His apartment is in a small town near Los Angeles, called Camarillo. The condo, near California State University, lies at the base of a valley surrounded by an environmentally preserved area. The block he lives in is next to a gravel path that runs alongside a large mountain. He calls this the parikrama path. The mountain vegetation is typical of this semi-arid region and there are many rocks. A group of them forms the shape of an elephant head, which he calls Ganesha. Passing by it, he always bows his head in reverence and good humor. In this same block, a little after “Ganesha”, you can see, in one house, on the window sill, a sculpture of a chariot drawn by four horses, with a chariot driver and a passenger. This is the duo Arjuna and Partha Sarathi. The house belongs to an Indian devotee couple who are university professors and disciples of Radhanatha Swami. They are educated and cordial people who greatly admire Hridayananda Maharaj. While I was there, we did some programs in their home, which included excellent prasada.
My private conversations with Hridayananda Maharaj led me to hours and hours of reflection. He is a member of the GBC Hermeneutics committee, and is often called upon to do video conferences with devotees from all over the world who preach to academics. His preaching has reached a range of people often neglected in our missionary activities. The effect of this can already be perceived and it seems that as the Hare Krishna movement becomes more integrated with society at large these effects will become even more apparent.
While I was there he gave two important video conferences. One in English, on “The Failures of Atheism”, organized by devotees from Hawaii, and one in Spanish, for a philosophy course at a university in Mexico.
I think the high point of our conversations was his analysis of the meaning of the song “Gaurangera Duti Pada” by Narottam Das Thakur. Talking to him about my imminent trip to India, I told him that I would visit Jagannatha Puri for the first time. That reminded him of his time in Puri years ago and he told me that India has a “special charm” and that while there he would sing this song meditating on Caitanya and Nityananda. I told him that it was the song I most liked hearing him sing and that I still had a very old recording of it on cassette. Not having a harmonium to hand, he created a piano accompaniment for it, and from that day on, I was “rewarded” with a daily, private performance of this beautiful song.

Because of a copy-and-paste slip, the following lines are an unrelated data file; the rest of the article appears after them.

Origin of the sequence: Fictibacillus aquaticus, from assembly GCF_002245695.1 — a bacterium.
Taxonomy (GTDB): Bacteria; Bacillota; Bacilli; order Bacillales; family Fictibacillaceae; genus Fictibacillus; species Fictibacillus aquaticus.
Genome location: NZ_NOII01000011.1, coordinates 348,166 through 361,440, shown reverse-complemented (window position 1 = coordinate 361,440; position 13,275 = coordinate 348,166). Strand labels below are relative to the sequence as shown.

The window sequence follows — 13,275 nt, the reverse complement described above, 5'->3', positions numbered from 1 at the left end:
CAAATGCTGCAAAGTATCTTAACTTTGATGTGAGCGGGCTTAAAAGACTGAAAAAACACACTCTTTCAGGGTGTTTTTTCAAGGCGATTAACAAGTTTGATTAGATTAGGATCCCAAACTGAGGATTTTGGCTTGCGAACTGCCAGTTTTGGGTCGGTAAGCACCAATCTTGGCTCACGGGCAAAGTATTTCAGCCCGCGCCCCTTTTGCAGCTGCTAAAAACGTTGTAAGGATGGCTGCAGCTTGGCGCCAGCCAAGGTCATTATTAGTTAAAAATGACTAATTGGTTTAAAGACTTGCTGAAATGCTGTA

Hridayananda Maharaj’s association is very desirable for any devotee who aspires to preach Krsna consciousness understanding the basis of material entanglement of modern man. His current vision goes far beyond what he has written and published in recent years.
He has no plans to come to Brazil in the near future. He told me he sees how mature Brazilian devotees have become and feels that both he and us Brazilians are going through interesting phases in the construction of something significant for Prabhupada.
I was welcomed into his home with great distinction and warmth. He is a gentleman and a devotee whose internal level of Krishna consciousness is very difficult to find in this day and age.